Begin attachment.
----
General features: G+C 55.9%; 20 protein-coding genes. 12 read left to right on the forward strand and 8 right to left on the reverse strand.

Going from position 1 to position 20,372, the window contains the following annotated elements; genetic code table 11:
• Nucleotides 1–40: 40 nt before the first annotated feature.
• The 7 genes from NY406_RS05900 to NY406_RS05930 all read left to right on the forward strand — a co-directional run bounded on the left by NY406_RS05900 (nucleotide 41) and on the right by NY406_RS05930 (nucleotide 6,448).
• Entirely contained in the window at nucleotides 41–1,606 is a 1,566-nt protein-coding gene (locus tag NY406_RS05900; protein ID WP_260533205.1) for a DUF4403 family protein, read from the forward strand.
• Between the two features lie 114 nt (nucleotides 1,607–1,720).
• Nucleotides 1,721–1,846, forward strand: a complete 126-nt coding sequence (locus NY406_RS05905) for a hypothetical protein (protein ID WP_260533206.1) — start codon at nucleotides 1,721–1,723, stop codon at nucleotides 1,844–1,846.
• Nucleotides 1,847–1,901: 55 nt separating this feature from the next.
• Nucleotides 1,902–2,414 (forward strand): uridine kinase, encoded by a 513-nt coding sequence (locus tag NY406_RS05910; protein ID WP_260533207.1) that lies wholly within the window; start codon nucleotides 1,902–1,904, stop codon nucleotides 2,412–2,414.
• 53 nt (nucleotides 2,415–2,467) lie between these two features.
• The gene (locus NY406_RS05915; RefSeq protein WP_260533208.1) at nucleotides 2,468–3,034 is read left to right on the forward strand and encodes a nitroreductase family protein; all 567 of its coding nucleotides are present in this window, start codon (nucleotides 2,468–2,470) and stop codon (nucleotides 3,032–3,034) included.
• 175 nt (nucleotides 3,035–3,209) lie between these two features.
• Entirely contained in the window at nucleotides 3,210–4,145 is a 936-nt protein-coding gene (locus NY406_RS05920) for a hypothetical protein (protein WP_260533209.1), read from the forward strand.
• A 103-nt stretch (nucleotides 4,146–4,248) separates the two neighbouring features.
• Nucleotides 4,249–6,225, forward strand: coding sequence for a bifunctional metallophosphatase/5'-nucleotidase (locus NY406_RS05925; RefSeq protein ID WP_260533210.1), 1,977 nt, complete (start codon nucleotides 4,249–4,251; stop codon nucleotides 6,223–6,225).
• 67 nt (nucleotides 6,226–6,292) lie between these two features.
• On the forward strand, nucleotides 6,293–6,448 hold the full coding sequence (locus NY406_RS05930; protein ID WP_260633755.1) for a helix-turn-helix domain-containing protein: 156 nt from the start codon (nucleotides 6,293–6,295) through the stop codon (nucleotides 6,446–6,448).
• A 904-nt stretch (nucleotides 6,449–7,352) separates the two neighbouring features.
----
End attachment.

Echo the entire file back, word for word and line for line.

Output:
General features: G+C 55.9%; 20 protein-coding genes. 12 read left to right on the forward strand and 8 right to left on the reverse strand.

Going from position 1 to position 20,372, the window contains the following annotated elements; genetic code table 11:
• Nucleotides 1–40: 40 nt before the first annotated feature.
• The 7 genes from NY406_RS05900 to NY406_RS05930 all read left to right on the forward strand — a co-directional run bounded on the left by NY406_RS05900 (nucleotide 41) and on the right by NY406_RS05930 (nucleotide 6,448).
• Entirely contained in the window at nucleotides 41–1,606 is a 1,566-nt protein-coding gene (locus tag NY406_RS05900; protein ID WP_260533205.1) for a DUF4403 family protein, read from the forward strand.
• Between the two features lie 114 nt (nucleotides 1,607–1,720).
• Nucleotides 1,721–1,846, forward strand: a complete 126-nt coding sequence (locus NY406_RS05905) for a hypothetical protein (protein ID WP_260533206.1) — start codon at nucleotides 1,721–1,723, stop codon at nucleotides 1,844–1,846.
• Nucleotides 1,847–1,901: 55 nt separating this feature from the next.
• Nucleotides 1,902–2,414 (forward strand): uridine kinase, encoded by a 513-nt coding sequence (locus tag NY406_RS05910; protein ID WP_260533207.1) that lies wholly within the window; start codon nucleotides 1,902–1,904, stop codon nucleotides 2,412–2,414.
• 53 nt (nucleotides 2,415–2,467) lie between these two features.
• The gene (locus NY406_RS05915; RefSeq protein WP_260533208.1) at nucleotides 2,468–3,034 is read left to right on the forward strand and encodes a nitroreductase family protein; all 567 of its coding nucleotides are present in this window, start codon (nucleotides 2,468–2,470) and stop codon (nucleotides 3,032–3,034) included.
• 175 nt (nucleotides 3,035–3,209) lie between these two features.
• Entirely contained in the window at nucleotides 3,210–4,145 is a 936-nt protein-coding gene (locus NY406_RS05920) for a hypothetical protein (protein WP_260533209.1), read from the forward strand.
• A 103-nt stretch (nucleotides 4,146–4,248) separates the two neighbouring features.
• Nucleotides 4,249–6,225, forward strand: coding sequence for a bifunctional metallophosphatase/5'-nucleotidase (locus NY406_RS05925; RefSeq protein ID WP_260533210.1), 1,977 nt, complete (start codon nucleotides 4,249–4,251; stop codon nucleotides 6,223–6,225).
• 67 nt (nucleotides 6,226–6,292) lie between these two features.
• On the forward strand, nucleotides 6,293–6,448 hold the full coding sequence (locus NY406_RS05930; protein ID WP_260633755.1) for a helix-turn-helix domain-containing protein: 156 nt from the start codon (nucleotides 6,293–6,295) through the stop codon (nucleotides 6,446–6,448).
• A 904-nt stretch (nucleotides 6,449–7,352) separates the two neighbouring features.